You must ensure to understand the difference between blast radius and kill radius which are not the same thing. Improper evacuation procedure and/or distance or lack of evacuation of civilians is a recipe for disaster. The disaster would be in the form of death or serious injury as well as legal implications from those victimized. 

This is also an issue with regards to vehicle placement when on scene of a shooting and an IED is placed in conjunction or specific IED threat. We have seen many times with incidents that happened where the vehicles were bunched up in choke points or lined up in close proximity of each other, civilians standing around just outside the perimeter.  This is usually not sufficient to avoid damage and injury had the device detonated this is just more proof that this training is not only necessary but vital to everyone’s safety.

The final consideration regarding this threat is the Border Patrol aspect considering the landscape they patrol on a daily basis and the proximity to the violence happening just across the border to Mexico. 

With the cartels working together with terrorist organizations we have already seen IEDs being used on Mexican security forces as well as civilians, and it will not be long before they begin to use IEDs on border roads that are used for human, drug and weapons smuggling directly targeting our Border Patrol Agents and vehicles.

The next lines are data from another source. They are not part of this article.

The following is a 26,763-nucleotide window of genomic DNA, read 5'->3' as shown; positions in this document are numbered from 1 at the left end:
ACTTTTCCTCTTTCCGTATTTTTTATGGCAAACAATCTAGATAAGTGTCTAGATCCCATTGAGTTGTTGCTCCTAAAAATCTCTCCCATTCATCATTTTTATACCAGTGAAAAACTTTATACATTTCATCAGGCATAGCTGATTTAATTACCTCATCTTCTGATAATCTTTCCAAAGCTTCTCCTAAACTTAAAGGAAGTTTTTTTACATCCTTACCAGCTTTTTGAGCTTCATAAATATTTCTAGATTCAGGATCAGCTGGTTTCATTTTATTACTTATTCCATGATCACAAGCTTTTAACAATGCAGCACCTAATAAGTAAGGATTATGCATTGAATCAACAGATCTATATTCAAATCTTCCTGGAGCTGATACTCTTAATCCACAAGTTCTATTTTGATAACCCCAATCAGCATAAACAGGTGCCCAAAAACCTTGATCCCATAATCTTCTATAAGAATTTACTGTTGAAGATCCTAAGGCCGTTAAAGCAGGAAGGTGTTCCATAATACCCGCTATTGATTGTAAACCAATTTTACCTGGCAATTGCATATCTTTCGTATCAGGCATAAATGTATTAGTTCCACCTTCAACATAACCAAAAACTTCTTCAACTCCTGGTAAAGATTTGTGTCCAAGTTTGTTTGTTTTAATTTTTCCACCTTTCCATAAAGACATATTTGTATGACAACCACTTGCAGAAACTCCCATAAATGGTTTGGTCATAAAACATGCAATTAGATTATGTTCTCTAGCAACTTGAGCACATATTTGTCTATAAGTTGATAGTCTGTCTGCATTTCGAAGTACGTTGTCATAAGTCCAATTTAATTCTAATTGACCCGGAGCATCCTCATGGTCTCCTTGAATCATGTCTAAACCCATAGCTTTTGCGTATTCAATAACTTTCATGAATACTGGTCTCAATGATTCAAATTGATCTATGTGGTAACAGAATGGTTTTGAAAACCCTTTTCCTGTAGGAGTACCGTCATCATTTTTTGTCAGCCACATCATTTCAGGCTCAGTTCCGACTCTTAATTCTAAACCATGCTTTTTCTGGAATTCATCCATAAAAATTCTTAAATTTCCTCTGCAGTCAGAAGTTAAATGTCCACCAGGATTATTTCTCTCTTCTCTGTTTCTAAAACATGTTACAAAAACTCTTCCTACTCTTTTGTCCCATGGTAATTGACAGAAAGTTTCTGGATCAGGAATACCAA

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This is of major concern as it will open up areas for the cartels to continue their operations as it will prevent border agents from patrolling certain areas. The miles of dirt roads are ideal to hide explosive devices and if border patrol is not properly trained, they will not expect the threat and will find themselves fighting another enemy- the IED.

Another consideration is a coyote or other “runner” wearing an SVEST to take out agents. Just because it hasn’t happened yet, it does not mean it won’t and you must be prepared.